With all the talk in Christian circles about the calling and forming of leaders, you might think that “leadership” was a major theme of Jesus’ teachings. It wasn’t. Jesus never calls for leaders. He calls for followers. Consider this video from Derek Sivers, which he presented at TED:
From the transcript: “Being a first follower is an under-appreciated form of leadership. The first follower transforms a lone nut into a leader. If the leader is the flint, the first follower is the spark that makes the fire…New followers emulate followers, not the leader. Leadership is over-glorified. Yes, it started with the shirtless guy, and he’ll get all the credit. But you saw what really happened[:] There’s no movement without the first follower…The best way to make a movement, if you really care, is to courageously follow, and show others how to follow.”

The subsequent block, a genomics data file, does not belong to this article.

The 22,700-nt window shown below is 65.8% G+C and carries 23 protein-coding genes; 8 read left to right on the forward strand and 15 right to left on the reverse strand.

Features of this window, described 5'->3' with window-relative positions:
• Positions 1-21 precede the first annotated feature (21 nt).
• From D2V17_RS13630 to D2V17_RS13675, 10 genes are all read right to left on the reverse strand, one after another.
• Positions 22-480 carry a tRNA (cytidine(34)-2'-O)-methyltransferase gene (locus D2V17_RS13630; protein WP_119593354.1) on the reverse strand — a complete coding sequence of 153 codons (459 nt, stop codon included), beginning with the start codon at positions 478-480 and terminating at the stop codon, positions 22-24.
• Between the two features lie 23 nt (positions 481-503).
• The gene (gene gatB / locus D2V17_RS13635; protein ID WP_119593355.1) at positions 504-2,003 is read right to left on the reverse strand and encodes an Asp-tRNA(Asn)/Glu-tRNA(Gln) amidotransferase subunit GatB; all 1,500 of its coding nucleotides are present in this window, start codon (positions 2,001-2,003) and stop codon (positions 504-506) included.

Christ alone is the head of the church. In the Old Testament, the leaders of the people of God are all flawed, most are destructive, and many are outright wicked. In the New Testament, there are worldly authorities, but no kingdom leaders apart from Christ. There are only first-followers — people like Paul, who said “follow me as I follow Christ” (1 Cor 11:1). Let’s be honest. The concept of leadership appeals to our pride and egotism, and the concept of “servant-leadership” appeals to our worldly pride (we are “leaders”) and to our spiritual pride (look at what Christian leaders we are, how willing to humble our great selves even though we are leaders!). Pride is insidious, and it will finds its way into anything; but I like the concept of the first follower. (1) It takes true courage and humility to be a first-follower, for you will be thought a fool. (2) First-followers show others how to follow Christ; they re-present Christ, making him visible to others, showing what it looks like to strive to follow Christ in this context, and showing that such striving is possible. (3) The true leader gets the glory, and the first-follower celebrates the leader instead of himself. (4) What Sivers describes as the “tipping point” is arguably where the church goes astray, where following becomes the “in” thing to do. But we “follow” Christ when we live the life of genuine striving and sacrifice and suffering to which he calls us; when we succeed at that, following Christ will never be attractive to worldly values; when we fail, the church becomes indistinguishable from the world. As long as we have followers and not leaders, the church will remain the church.